Ashland became Framingham.......and Framingham became Natick.........and around the 10 mile mark for the run, Natick became Wellesley......and there's a nice little hill leading into Wellesley College. I really started to feel it on that hill.......while the Boston Marathon course is well-known for its net-downhill profile, part of that comes from the ridiculously steep downhill in the very first mile. The remainder of the course has its share of rolling hills, nothing too steep or long, but there are a few. Anyway, it was fun running past Wellesley College, imagining all the screaming girls that will be lining the road on Marathon Monday.
I kept trudging along.....banging out 10 and 11 minute miles......taking short walk breaks every mile or so.......sticking to my fueling strategy (a GU every 4 miles or so......on this day, at miles 2, 6, 10, and 14)........and as Wellesley became Newton, we went though Newton Lower Falls and it dawned on me what was coming next......the infamous overpass at rt. 128. On Marathon day, the traffic will be diverted, but yesterday we had to dodge cars trying to get on the highway and others trying to get off the highway, which was difficult considering how slowly I was moving after 13+ miles, but I managed. The overpass itself isn't that long, but it's pretty steep, so I just kept moving.......our charity had a water stop set up nearby at the Newton-Wellesley Hospital, so I took on some Gatorade, tore open my last GU, and geared up for the hills just ahead.
Soon, I was passing the Woodland T-stop.....then the fire station became visible, signalling the turn onto Commonwealth Avenue and the beginning of the Newton Hills. Knowing that I had roughly 3 miles of climbing ahead, I did my best to relax, slowed my pace a bit, and really began to focus on just staying within myself. All along the route, we'd seen hundreds of other runners out training (many on the other side of the road running outbound, some of them inbound with us), but once you get on the Newton Hills, you're all in it together, so there's many shouts of encouragement and grunts of acknowledgement. I was passed by dozens of other runners (something I'm far too used to!), but I wasn't worried about that......I was going to do these hills at my pace, even when that involved walking. In fact, there was a LOT of walking....fact is, I was tired....dead tired......and the Newton Hills are HARD. They're not particularly steep.......but they're long.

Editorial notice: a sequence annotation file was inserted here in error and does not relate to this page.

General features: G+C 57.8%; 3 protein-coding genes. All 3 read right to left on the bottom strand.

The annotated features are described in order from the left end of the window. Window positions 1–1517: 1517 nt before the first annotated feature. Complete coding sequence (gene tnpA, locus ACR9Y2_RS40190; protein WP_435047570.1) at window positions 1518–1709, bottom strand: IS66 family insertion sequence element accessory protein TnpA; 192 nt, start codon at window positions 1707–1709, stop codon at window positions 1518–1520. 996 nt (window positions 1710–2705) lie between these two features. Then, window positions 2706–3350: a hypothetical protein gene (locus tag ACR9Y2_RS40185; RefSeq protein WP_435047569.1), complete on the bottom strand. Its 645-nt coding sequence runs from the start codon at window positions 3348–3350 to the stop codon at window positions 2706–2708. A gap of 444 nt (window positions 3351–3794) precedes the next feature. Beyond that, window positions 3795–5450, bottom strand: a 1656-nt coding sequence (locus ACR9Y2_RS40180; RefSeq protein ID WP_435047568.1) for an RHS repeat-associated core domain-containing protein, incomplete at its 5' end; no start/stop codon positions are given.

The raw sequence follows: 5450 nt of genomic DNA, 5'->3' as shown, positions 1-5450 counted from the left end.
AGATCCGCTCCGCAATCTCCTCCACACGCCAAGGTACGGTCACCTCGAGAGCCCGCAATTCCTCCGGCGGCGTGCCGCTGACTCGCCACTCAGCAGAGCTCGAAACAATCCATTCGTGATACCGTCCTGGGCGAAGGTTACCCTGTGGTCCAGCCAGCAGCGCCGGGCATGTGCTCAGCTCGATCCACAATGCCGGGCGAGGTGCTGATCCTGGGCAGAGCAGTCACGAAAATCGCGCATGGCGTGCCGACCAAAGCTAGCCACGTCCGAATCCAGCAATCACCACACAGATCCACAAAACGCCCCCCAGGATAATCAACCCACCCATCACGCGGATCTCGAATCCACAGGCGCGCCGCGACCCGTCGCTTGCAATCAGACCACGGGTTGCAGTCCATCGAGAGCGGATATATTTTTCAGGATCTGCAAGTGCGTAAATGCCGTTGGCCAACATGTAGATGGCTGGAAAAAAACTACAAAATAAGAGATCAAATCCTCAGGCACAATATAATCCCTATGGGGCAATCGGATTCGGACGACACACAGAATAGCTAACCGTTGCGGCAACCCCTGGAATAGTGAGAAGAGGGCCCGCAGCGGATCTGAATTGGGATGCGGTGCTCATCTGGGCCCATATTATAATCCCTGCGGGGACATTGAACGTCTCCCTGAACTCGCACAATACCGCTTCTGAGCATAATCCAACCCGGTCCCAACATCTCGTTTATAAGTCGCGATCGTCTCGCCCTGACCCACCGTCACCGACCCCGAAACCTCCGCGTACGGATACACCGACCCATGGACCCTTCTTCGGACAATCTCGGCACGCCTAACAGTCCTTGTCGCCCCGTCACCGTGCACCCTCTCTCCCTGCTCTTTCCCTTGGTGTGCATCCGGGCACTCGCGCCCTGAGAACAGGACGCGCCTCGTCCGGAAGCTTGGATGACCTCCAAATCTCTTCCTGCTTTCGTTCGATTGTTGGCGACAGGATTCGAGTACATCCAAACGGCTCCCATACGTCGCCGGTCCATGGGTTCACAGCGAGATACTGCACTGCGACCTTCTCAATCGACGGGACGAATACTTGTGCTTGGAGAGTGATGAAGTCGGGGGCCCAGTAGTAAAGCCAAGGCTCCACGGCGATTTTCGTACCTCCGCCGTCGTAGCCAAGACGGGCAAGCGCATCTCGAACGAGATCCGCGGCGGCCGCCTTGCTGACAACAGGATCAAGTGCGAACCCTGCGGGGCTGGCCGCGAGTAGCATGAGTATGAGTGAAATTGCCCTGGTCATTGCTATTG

And just like that, it was over. Our final water stop was in sight.......as I waited for the last team runner to arrive, I reflected on the run I'd just finished.
I felt tired and sore, but I'd gotten it done. This was the longest run I'd completed in nearly 3 years, the longest since my marathon in October, 2009. All my doubts prior to the run were erased, and my confidence was restored. I know I'm going to be able to run Boston next month......OMG, I'm running the Boston Marathon!!!
So the run was 17.66 miles.....3:08.....10:40/mile. Right on the average I had planned for.......altogether a beautiful day! Now on to the remaining few weeks of training!